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Intro to Media Analysis - Mise en Scene

First 'Language of Film' Lecture for Introduction to Media Analysis

Catriona Miller

on 9 November 2018

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Transcript of Intro to Media Analysis - Mise en Scene

The film maker can choose a LOCATION to film in. For example, 'Game of Thrones' (HBO, 2011-ongoing) made full use of different locations - Iceland and Malta - to show different countries and cultures.
The film maker can choose to build a SET to film in. For instance,
Dr Who
's Tardis interior. More control but not necessarily any cheaper!
Colour is a powerful tool and productions will often choose a limited colour palette. Colour does have a psychological effect on people, but you need to be VERY careful about assigning symbolic meanings to colour.
Red, for example, can be viewed as is the colour of blood and is associated with life, aggression, vitality and strength. It is also associated with fire, love and passion. Red roses are a symbol of love. It also is associated with the devil.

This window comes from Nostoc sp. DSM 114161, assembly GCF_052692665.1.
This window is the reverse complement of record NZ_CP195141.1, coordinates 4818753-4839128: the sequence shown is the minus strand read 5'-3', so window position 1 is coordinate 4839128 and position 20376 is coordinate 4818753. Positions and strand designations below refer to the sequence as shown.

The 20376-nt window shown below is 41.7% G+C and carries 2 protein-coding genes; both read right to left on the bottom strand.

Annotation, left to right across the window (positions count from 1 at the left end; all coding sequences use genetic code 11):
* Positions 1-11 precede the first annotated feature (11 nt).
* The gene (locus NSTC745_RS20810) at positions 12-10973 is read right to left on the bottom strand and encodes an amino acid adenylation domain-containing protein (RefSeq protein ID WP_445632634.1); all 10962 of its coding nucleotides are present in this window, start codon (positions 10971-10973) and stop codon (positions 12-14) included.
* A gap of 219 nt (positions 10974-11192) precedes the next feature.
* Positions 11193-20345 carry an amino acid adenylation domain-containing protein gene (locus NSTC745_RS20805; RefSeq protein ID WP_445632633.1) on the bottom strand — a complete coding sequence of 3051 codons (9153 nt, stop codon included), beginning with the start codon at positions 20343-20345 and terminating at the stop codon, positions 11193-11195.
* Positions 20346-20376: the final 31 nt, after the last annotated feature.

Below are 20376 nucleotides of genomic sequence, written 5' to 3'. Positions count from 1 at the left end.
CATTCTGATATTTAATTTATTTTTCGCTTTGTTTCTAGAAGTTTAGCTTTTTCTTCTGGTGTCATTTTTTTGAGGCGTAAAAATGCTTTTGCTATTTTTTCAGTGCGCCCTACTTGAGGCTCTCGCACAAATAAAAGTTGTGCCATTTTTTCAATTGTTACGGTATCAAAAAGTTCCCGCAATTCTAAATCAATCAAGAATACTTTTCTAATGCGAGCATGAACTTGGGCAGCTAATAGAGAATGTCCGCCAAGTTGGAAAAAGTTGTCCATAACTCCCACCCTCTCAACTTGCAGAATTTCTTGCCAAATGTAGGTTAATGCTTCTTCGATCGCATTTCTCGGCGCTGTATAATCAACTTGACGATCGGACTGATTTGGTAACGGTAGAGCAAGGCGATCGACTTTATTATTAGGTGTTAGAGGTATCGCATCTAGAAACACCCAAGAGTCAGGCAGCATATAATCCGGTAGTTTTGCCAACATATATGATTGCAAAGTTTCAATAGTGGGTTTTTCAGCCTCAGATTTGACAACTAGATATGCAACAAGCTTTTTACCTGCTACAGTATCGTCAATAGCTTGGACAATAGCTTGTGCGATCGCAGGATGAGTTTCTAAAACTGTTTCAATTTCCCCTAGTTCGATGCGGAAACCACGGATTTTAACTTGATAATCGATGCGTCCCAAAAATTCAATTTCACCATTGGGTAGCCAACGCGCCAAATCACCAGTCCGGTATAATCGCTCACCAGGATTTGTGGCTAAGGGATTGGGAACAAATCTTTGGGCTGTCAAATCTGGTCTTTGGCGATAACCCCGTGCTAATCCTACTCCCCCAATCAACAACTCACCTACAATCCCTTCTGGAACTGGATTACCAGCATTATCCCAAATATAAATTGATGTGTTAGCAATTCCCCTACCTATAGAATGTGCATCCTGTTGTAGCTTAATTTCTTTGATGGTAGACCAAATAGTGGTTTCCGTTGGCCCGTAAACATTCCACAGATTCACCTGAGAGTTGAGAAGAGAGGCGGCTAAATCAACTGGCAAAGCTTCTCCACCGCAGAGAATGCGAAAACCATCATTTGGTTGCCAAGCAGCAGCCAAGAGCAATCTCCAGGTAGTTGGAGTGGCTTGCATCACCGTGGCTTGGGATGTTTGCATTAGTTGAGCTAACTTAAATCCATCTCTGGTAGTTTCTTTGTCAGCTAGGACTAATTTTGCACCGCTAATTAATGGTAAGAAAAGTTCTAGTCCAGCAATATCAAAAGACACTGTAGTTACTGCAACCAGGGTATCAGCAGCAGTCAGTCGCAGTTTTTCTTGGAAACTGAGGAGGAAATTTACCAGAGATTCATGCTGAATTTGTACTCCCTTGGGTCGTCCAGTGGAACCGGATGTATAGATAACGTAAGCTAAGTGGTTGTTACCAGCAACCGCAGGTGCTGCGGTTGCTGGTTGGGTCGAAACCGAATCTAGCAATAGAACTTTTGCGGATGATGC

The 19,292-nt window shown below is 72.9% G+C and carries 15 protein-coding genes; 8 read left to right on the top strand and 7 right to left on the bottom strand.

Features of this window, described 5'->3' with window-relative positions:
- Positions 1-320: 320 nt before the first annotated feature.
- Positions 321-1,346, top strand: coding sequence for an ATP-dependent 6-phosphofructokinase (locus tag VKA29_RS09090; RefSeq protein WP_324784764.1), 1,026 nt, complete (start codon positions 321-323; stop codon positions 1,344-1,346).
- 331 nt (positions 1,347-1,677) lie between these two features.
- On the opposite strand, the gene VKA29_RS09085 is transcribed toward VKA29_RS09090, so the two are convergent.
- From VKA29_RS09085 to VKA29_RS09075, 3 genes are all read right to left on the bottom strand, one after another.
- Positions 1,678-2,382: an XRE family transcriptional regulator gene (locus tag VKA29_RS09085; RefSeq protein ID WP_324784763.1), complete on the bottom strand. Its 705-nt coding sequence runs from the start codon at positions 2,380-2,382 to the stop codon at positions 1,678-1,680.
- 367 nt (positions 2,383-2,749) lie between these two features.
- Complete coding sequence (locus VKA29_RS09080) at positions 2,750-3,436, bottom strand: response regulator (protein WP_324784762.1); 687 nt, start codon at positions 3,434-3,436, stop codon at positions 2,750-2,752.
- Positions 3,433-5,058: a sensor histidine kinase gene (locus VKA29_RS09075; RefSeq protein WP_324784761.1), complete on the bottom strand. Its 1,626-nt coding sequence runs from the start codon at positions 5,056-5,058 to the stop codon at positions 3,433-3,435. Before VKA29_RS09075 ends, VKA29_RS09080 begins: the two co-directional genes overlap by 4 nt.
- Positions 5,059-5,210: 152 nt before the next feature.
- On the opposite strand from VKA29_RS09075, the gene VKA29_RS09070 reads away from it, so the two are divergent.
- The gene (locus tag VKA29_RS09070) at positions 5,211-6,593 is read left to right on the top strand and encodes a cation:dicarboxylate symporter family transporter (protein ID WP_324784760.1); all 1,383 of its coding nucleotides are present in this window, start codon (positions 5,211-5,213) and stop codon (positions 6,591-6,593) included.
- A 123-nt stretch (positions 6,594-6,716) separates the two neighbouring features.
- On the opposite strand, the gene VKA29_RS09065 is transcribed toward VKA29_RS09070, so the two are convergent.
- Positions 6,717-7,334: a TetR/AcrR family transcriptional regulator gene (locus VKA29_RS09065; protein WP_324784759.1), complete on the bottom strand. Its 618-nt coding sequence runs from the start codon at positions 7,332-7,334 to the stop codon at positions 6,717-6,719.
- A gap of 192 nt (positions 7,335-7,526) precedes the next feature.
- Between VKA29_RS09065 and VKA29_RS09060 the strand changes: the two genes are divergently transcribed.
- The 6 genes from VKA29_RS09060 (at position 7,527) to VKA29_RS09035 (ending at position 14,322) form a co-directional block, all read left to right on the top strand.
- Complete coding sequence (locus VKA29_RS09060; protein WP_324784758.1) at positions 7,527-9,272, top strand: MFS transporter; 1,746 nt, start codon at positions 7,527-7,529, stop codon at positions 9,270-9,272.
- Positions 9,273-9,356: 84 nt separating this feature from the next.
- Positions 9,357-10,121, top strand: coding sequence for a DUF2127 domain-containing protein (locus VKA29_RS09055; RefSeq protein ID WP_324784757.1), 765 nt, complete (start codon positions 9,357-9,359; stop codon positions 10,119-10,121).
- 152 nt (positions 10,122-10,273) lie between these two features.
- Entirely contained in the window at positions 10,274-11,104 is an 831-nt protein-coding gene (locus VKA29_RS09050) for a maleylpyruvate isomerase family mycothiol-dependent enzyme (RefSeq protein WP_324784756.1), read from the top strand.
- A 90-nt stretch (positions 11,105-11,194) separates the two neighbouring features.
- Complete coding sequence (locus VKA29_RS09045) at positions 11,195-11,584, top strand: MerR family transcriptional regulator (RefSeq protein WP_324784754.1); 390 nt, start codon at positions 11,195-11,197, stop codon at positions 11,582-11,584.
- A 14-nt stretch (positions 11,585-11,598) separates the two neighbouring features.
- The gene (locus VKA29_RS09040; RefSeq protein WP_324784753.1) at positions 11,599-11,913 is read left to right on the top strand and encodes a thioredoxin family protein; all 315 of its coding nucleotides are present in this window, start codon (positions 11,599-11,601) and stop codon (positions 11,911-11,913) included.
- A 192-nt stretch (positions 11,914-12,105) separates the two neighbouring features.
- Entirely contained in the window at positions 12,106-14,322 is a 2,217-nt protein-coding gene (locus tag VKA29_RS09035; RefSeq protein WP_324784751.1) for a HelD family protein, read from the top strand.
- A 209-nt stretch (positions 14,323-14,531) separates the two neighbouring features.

But in Chinese culture, red is a sacred colour denoting good luck. Take nothing for granted - symbolic meaning of colour is culturally specific not universal.
Intro to Media Analysis
Mise en Scène

'Ryan's Daughter' (David Lean, 1970)
A French term, originally dating from the theatre in the 19th Century. Literally means “having been put in the scene”.
What is Mise en Scene?
“…...mise en scène includes those aspects of film that overlap with the art of the theatre: setting, lighting, costume and the behaviour of the figures.”
(Bordwell & Thompson, 2004)
In 1896 the Lumière Brothers filmed the arrival of a train at a station. An un-staged, ‘real’ event.
But only a few years later, Georges Méliès was already interested in creating fantasy events entirely for the camera.
Industry and Academia don't talk about this in the same way... A film crew has a production designer who deals with costume and sets and a cinematographer who deals with lighting and cameras... Mise en scene includes lighting... but it's a useful portmanteau term for analysis...

How a character looks gives a myriad of clues about them... and can demonstrate character development.
Figure Expression
and Movement

In this clip from
Addams Family Values
(Barry Sonnenfeld, 1993) the tango sequence is used to show up the differences between the two brothers (one suave, one goofy).
The Film maker also controls the behaviour of the figures within the screen, including action sequences and acting.
The key to this scene from
Ryan's Daughter
(1970) is the lack of movement. The major contemplates suicide as the sun sets.